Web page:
Date of Award

Fall 2011

Degree Type

Dissertation

Degree Name

Doctor of Education (EdD)

Department

Teacher Leadership for Learning

First Advisor

Dr. Angela Blaver

Second Advisor

Dr. T. C. Chan

Third Advisor

Dr. Benjamin Lester

Abstract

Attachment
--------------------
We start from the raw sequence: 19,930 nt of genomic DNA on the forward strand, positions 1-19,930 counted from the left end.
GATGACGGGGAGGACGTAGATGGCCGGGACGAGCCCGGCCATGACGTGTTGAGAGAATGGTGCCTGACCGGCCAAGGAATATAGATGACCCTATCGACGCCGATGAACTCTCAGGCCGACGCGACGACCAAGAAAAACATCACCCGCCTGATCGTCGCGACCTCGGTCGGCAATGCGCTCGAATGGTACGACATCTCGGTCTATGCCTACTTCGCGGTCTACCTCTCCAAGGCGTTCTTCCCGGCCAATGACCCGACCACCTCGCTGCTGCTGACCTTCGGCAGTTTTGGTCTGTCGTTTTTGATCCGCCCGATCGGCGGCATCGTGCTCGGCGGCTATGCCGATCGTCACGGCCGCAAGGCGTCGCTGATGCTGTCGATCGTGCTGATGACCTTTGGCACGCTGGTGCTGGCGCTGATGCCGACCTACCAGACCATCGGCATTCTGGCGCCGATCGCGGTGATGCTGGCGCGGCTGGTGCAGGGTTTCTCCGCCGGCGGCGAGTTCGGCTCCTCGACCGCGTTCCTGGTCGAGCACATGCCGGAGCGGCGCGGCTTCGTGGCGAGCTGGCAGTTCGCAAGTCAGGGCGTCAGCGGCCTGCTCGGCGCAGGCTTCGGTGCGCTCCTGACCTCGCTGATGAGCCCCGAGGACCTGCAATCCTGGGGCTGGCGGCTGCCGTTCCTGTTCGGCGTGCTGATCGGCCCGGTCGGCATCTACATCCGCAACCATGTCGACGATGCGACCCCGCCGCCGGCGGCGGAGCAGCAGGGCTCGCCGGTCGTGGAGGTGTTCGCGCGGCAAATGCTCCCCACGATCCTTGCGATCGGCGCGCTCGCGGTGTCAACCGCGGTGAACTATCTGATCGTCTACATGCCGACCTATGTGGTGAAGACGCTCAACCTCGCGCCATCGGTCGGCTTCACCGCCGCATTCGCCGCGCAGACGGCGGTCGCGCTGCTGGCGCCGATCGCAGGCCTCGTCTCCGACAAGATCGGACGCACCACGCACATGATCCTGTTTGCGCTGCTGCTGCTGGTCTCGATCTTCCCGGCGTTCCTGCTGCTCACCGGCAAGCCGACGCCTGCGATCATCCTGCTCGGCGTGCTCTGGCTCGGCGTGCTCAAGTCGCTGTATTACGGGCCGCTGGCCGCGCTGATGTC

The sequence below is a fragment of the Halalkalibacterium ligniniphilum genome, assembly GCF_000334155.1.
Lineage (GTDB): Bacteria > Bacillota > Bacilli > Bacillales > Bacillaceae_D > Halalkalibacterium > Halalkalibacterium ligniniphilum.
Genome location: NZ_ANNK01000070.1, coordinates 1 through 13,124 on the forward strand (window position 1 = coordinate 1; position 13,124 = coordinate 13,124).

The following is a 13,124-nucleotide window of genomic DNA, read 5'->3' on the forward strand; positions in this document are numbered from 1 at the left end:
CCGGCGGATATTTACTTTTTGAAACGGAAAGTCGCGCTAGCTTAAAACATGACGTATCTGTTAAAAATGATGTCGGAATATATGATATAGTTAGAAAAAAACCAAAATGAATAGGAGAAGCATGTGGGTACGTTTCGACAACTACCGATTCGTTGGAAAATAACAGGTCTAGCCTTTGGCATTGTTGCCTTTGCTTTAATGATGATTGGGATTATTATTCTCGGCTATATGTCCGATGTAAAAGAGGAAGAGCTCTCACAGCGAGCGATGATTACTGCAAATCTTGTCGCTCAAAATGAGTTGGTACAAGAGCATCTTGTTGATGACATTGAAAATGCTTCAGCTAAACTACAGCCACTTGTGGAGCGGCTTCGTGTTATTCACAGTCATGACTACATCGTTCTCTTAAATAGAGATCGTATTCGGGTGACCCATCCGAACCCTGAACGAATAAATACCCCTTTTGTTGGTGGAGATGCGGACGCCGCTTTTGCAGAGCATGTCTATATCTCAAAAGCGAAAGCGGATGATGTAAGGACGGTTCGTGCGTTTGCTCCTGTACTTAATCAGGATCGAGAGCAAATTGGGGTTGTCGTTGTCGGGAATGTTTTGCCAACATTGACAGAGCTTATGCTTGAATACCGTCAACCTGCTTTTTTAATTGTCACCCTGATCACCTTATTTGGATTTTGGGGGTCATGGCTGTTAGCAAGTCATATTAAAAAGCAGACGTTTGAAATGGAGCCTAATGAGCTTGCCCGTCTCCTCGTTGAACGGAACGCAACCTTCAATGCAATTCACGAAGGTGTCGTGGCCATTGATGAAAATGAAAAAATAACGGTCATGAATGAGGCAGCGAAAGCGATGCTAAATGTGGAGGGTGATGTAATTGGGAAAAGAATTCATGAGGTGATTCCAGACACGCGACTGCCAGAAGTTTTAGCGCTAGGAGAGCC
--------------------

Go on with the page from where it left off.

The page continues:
To comply with federal accountability requirements, English learners (ELs) in Georgia must demonstrate progress in academic English language proficiency (ELP) and academic content-area achievement as measured annually by two state-mandated Title I and Title III assessments, the Accessing Communication and Comprehension in English State-to-State for English Language Learners® (ACCESS for ELLs®) and the Criterion-Referenced Competency Test (CRCT). Using a critical ELP assessment validation framework, the intent of this study was to investigate the relationship of students’ performances on Title assessments, analyze student level variability in the predictive power of the ELP assessment for academic achievement, and examine claims made when using assessment data for measurement, classification, and prediction. Partial correlations, multiple regressions, t-tests, and ANOVA analyses were performed on district level data for 1059 elementary 1st – 5th grade native Spanish speaking students who took both assessments in 2010. The results confirm that when student characteristics are held constant, a significant positive, though moderate, relationship exists between Els’ performances on the ACCESS for ELLs® and CRCT. The findings show that the time spent in English language development programs along with disability status and grade levels explain more variance in CRCT scores than students’ ELP scores and gender. Discussion is provided regarding the implications of these findings to support educators’ claims that EL assessment data is valid for high-stakes accountability decisions.